All the Missing Girls, in the American hard-boiled tradition, has a main character and narrator who presents her story in the first person. Nic Farrell left Cooley Ridge 10 years ago and never looked back, expecting to leave her Southern small-town life behind and get a bright new start in Philadelphia. Age 28, she is forced to help her brother sell the family house to pay for their father’s nursing home, now that he suffers from dementia. But the return of the prodigal daughter is never an easy one, and Nic has to face, one more time, the event that changed forever everyone’s lives at Cooley Ridge: the sudden disappearance of her high school best friend, Corinne.

Miranda’s novel plays with crime fiction’s almost fetishist fixation on form and twists it, creating a new reading experience that will surprise many and probably confuse everyone. The narration starts on Day 15, with each chapter going a day back until Day One, when the reader will finally find out what really happened. Although this kind of structure could be tricky, Miranda makes the most of it by relying on her readers’ ability to put all the pieces together with the help of Nic, who is aware of her role as narrator: “I’ve never told it before. This is the only way I know how. I’m getting there.” She justifies her chaotic presentation of events by saying that it is only backward that can she tell her story and unveil the truth. It is important to note that the hide-and-seek game of reading crime is dramatically enhanced by this reversal, yet as in any great mystery, one needs to be fully aware in order to find all the clues and solve the crime. This novel is not easy, light, fluffy crime fiction to be read mindlessly — it requires the reader to work hand in hand with Nic to solve the crimes.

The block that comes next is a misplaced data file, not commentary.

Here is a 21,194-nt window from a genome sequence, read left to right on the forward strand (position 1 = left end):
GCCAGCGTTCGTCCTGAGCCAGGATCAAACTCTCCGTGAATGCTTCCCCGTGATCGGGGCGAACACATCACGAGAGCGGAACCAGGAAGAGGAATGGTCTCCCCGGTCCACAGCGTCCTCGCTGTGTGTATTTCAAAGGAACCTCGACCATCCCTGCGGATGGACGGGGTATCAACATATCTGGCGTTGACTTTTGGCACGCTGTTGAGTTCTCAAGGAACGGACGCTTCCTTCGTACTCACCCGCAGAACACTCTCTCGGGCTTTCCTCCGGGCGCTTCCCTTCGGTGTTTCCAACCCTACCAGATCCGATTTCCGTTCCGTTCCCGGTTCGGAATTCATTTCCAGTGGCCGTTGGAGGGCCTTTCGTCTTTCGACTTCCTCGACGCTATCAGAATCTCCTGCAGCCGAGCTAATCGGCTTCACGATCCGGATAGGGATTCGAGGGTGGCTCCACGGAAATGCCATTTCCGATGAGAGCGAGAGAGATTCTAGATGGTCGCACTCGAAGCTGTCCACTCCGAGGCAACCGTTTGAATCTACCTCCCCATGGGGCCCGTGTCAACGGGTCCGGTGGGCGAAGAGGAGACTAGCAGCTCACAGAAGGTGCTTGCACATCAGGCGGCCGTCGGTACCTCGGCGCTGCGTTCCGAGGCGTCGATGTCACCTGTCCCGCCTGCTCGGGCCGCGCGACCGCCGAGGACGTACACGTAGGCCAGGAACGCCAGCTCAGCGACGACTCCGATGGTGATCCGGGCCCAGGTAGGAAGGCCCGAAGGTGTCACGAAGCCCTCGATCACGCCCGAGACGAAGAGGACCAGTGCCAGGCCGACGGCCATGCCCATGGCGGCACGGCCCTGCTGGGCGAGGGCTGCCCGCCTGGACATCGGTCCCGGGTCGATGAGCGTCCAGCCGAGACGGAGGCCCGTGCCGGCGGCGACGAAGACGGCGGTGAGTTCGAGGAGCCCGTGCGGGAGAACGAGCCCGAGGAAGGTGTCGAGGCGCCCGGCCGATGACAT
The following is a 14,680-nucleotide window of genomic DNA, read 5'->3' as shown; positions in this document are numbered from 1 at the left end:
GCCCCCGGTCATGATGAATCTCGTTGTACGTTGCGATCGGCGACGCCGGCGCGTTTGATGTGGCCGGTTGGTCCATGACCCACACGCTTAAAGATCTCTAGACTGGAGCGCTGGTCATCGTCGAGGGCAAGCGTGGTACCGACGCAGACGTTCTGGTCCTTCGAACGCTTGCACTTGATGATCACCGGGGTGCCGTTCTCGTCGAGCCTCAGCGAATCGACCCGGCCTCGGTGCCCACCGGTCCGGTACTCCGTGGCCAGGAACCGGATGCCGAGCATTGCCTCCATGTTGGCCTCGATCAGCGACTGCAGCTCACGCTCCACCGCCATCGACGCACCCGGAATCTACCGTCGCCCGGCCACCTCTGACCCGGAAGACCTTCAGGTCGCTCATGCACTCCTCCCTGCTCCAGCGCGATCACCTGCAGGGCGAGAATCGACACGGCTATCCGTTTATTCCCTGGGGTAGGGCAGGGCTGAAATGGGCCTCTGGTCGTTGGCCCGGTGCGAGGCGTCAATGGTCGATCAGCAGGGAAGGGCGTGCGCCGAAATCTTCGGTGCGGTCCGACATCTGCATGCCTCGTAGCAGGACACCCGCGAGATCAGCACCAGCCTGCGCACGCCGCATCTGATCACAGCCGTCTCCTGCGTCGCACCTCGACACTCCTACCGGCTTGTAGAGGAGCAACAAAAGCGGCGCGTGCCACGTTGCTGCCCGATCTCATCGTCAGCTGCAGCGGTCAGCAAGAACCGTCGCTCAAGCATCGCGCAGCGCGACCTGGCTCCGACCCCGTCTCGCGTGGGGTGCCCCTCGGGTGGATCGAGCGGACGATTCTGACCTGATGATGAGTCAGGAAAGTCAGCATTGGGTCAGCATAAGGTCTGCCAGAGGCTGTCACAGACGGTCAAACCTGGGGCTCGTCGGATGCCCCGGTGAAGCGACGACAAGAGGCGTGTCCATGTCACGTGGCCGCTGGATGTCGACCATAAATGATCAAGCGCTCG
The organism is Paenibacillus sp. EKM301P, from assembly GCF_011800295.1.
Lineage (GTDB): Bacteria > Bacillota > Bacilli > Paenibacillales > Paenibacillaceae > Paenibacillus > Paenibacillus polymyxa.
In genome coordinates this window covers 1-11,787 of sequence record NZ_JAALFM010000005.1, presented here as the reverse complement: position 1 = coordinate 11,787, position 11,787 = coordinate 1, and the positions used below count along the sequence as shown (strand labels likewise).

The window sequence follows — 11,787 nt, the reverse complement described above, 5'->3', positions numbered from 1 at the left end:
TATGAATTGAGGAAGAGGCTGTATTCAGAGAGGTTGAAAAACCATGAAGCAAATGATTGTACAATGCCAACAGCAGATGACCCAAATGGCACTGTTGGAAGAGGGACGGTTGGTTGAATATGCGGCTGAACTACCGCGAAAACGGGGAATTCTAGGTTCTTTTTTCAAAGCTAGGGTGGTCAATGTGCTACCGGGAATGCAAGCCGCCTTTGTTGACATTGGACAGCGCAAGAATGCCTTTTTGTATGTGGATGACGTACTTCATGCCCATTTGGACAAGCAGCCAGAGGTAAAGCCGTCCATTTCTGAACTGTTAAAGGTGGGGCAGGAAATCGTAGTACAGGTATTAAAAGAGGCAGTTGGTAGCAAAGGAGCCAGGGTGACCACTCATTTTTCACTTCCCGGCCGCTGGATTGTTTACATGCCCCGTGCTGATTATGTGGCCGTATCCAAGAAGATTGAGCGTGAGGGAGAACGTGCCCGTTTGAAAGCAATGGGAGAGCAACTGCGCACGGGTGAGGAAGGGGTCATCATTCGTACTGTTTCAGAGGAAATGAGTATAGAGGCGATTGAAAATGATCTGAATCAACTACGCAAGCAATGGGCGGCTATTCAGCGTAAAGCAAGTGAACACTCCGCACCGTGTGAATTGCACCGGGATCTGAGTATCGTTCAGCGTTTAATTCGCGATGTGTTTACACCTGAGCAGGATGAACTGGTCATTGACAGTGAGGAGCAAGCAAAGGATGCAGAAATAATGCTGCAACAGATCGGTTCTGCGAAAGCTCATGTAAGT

As also usually happens in great crime novels, structure and themes work together. The missing girls of the title refer to the sudden disappearance — in the novel’s present — of a Cooley Ridge girl in circumstances that resemble Corinne’s 10 years ago. A new investigation is set up and the whole town revisits the events and the social patterns of that time, while Nic ponders whether this disappearance is part of a sick game, or a reminder that you cannot leave your past completely behind. Novels by Megan Abbott and others on the female teenage experience have made it clear that girls are rebelling against any stereotype that suggests they are passive and one-dimensional. Miranda goes one step further to think about the ability of female characters to escape their roles as girls. If Amy Dunne was turned into a character by her own parents, Nic has been constructed by her community as Corinne’s best friend, and has been expected to fill that role ever since time froze for Corinne 10 years ago. And when the new girl, also her neighbor, disappears, Nic is forced back into an intelligible category in the police narrative as “the girl,” and wonders whether she still fits into that box or not.